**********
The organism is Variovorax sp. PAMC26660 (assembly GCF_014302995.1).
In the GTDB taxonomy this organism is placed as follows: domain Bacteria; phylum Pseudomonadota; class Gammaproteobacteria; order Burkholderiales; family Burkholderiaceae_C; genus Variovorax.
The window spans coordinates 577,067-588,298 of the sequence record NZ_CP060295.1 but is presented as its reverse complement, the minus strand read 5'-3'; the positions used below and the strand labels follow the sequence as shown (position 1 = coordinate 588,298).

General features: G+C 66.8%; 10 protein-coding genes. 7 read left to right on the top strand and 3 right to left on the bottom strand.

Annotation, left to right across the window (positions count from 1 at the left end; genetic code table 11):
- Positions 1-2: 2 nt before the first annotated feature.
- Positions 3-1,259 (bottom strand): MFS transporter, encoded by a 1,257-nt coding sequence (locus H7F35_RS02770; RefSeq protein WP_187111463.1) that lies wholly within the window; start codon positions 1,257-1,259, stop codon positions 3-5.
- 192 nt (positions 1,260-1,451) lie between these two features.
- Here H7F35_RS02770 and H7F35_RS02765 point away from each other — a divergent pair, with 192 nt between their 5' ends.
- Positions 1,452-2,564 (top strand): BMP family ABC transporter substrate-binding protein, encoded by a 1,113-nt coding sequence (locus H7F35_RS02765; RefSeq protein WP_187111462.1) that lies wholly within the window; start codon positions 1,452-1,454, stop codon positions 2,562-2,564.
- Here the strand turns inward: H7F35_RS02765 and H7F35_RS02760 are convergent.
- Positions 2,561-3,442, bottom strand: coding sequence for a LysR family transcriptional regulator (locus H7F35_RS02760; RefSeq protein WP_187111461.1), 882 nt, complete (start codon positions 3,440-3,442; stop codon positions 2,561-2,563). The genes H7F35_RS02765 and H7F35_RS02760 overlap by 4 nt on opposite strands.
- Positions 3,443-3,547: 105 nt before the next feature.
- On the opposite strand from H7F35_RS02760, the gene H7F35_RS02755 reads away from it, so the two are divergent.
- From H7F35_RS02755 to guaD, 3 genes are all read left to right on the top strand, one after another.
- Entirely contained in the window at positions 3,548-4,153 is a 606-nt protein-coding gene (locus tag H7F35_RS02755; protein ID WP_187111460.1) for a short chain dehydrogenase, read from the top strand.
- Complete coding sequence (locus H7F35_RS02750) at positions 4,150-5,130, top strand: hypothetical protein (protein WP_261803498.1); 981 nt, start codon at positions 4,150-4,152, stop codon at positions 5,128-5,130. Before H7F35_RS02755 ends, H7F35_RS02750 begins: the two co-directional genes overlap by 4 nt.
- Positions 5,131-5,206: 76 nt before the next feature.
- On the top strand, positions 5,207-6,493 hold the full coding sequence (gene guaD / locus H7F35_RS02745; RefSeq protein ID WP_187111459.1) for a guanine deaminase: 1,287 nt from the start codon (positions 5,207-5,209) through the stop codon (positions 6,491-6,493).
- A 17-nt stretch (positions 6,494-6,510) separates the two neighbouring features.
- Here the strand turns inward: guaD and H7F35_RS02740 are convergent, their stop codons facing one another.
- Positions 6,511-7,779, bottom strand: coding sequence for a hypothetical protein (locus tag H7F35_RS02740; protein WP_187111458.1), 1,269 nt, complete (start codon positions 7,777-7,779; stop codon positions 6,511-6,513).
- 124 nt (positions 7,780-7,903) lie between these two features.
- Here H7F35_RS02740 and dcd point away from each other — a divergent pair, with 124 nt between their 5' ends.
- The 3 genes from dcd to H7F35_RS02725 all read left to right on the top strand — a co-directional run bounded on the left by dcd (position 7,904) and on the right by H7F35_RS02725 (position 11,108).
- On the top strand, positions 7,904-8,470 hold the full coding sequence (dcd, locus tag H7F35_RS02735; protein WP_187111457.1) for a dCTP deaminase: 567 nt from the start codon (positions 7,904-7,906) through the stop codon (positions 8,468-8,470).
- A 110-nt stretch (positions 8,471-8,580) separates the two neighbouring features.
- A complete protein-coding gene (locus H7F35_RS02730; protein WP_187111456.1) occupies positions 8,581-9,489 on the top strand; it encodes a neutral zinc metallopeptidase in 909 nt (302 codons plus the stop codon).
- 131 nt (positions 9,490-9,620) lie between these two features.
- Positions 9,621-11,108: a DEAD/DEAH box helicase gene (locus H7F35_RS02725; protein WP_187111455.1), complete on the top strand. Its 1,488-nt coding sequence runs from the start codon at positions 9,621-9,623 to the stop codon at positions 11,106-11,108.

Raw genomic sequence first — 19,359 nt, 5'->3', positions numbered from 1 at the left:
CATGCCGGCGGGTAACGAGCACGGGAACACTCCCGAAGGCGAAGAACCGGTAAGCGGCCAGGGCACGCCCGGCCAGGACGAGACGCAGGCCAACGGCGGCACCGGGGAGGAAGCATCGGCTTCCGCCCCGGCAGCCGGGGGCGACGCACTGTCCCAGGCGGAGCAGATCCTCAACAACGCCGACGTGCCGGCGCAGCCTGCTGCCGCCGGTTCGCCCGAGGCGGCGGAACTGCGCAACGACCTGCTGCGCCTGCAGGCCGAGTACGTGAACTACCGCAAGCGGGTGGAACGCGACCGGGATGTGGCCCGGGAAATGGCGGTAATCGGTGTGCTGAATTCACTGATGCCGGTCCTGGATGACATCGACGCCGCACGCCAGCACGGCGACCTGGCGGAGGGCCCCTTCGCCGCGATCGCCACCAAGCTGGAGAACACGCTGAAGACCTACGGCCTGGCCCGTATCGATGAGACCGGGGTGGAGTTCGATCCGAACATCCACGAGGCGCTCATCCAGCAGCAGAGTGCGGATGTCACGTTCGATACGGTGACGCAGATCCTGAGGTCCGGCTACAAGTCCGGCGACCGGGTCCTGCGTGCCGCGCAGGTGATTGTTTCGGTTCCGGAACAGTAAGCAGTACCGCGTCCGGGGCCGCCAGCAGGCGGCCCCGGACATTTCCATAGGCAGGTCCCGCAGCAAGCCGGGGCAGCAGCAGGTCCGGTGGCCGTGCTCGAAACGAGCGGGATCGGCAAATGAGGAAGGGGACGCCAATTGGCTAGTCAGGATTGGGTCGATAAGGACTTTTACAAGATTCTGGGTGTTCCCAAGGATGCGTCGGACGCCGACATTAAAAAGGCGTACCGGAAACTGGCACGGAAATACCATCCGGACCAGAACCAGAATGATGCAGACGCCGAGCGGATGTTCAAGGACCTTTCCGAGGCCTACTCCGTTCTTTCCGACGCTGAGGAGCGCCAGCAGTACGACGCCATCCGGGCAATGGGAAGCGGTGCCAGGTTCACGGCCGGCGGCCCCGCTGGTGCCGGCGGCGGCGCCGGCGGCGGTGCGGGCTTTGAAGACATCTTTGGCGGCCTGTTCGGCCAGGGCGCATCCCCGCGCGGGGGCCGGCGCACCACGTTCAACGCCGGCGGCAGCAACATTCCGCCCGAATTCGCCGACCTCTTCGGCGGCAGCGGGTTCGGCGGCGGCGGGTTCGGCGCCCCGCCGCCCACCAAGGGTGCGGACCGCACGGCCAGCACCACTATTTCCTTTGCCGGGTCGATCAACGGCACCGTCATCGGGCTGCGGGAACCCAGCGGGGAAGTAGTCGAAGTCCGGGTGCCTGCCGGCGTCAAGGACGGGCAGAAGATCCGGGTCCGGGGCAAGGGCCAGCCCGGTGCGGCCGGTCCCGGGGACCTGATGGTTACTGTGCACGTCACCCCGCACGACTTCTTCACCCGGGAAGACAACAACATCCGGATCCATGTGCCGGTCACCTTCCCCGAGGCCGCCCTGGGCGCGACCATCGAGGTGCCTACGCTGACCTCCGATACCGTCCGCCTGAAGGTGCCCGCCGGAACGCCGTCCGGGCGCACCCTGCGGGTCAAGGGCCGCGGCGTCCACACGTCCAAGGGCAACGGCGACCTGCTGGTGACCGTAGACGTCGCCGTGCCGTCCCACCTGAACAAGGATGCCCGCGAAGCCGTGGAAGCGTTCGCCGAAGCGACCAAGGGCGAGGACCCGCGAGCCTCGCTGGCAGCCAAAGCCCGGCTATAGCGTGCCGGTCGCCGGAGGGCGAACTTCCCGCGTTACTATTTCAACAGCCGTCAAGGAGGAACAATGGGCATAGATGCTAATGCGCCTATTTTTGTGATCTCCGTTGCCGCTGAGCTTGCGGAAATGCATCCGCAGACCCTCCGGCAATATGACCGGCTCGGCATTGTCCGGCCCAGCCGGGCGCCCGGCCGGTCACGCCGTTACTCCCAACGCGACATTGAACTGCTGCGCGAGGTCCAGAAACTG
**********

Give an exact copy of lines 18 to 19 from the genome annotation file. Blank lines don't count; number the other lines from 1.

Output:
- Positions 5,131-5,206: 76 nt before the next feature.
- On the top strand, positions 5,207-6,493 hold the full coding sequence (gene guaD / locus H7F35_RS02745; RefSeq protein ID WP_187111459.1) for a guanine deaminase: 1,287 nt from the start codon (positions 5,207-5,209) through the stop codon (positions 6,491-6,493).